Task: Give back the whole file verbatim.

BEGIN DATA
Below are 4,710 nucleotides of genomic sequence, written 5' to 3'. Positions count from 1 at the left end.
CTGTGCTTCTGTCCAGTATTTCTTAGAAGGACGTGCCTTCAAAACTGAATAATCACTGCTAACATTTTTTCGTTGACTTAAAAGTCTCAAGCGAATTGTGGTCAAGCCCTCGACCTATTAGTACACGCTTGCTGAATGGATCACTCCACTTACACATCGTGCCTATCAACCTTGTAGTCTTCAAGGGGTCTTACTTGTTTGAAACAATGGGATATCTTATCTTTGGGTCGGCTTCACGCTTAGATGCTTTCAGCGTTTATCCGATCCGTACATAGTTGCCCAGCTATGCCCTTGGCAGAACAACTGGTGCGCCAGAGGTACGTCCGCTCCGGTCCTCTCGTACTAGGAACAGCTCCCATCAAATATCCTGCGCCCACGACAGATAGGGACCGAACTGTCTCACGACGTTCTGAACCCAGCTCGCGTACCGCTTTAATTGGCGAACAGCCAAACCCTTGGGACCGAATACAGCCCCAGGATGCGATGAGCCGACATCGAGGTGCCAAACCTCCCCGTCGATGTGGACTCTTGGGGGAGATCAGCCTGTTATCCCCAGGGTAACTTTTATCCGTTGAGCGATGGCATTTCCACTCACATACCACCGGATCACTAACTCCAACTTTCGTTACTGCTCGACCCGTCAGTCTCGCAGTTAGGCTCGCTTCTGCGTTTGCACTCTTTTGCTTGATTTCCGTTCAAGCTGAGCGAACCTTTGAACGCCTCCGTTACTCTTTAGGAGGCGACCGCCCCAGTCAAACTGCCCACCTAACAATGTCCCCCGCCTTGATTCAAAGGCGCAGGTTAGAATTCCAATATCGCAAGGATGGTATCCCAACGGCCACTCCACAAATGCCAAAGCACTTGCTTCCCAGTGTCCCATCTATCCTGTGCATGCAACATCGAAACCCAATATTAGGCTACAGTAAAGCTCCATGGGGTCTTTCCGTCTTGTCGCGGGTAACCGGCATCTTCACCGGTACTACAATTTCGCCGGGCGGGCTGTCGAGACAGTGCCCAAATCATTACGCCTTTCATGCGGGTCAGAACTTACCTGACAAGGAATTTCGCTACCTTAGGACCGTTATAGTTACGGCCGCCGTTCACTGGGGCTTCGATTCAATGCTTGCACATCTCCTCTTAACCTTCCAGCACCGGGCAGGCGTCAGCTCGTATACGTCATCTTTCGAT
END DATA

Below are 4,710 nucleotides of genomic sequence, written 5' to 3'. Positions count from 1 at the left end.
CTGTGCTTCTGTCCAGTATTTCTTAGAAGGACGTGCCTTCAAAACTGAATAATCACTGCTAACATTTTTTCGTTGACTTAAAAGTCTCAAGCGAATTGTGGTCAAGCCCTCGACCTATTAGTACACGCTTGCTGAATGGATCACTCCACTTACACATCGTGCCTATCAACCTTGTAGTCTTCAAGGGGTCTTACTTGTTTGAAACAATGGGATATCTTATCTTTGGGTCGGCTTCACGCTTAGATGCTTTCAGCGTTTATCCGATCCGTACATAGTTGCCCAGCTATGCCCTTGGCAGAACAACTGGTGCGCCAGAGGTACGTCCGCTCCGGTCCTCTCGTACTAGGAACAGCTCCCATCAAATATCCTGCGCCCACGACAGATAGGGACCGAACTGTCTCACGACGTTCTGAACCCAGCTCGCGTACCGCTTTAATTGGCGAACAGCCAAACCCTTGGGACCGAATACAGCCCCAGGATGCGATGAGCCGACATCGAGGTGCCAAACCTCCCCGTCGATGTGGACTCTTGGGGGAGATCAGCCTGTTATCCCCAGGGTAACTTTTATCCGTTGAGCGATGGCATTTCCACTCACATACCACCGGATCACTAACTCCAACTTTCGTTACTGCTCGACCCGTCAGTCTCGCAGTTAGGCTCGCTTCTGCGTTTGCACTCTTTTGCTTGATTTCCGTTCAAGCTGAGCGAACCTTTGAACGCCTCCGTTACTCTTTAGGAGGCGACCGCCCCAGTCAAACTGCCCACCTAACAATGTCCCCCGCCTTGATTCAAAGGCGCAGGTTAGAATTCCAATATCGCAAGGATGGTATCCCAACGGCCACTCCACAAATGCCAAAGCACTTGCTTCCCAGTGTCCCATCTATCCTGTGCATGCAACATCGAAACCCAATATTAGGCTACAGTAAAGCTCCATGGGGTCTTTCCGTCTTGTCGCGGGTAACCGGCATCTTCACCGGTACTACAATTTCGCCGGGCGGGCTGTCGAGACAGTGCCCAAATCATTACGCCTTTCATGCGGGTCAGAACTTACCTGACAAGGAATTTCGCTACCTTAGGACCGTTATAGTTACGGCCGCCGTTCACTGGGGCTTCGATTCAATGCTTGCACATCTCCTCTTAACCTTCCAGCACCGGGCAGGCGTCAGCTCGTATACGTCATCTTTCGAT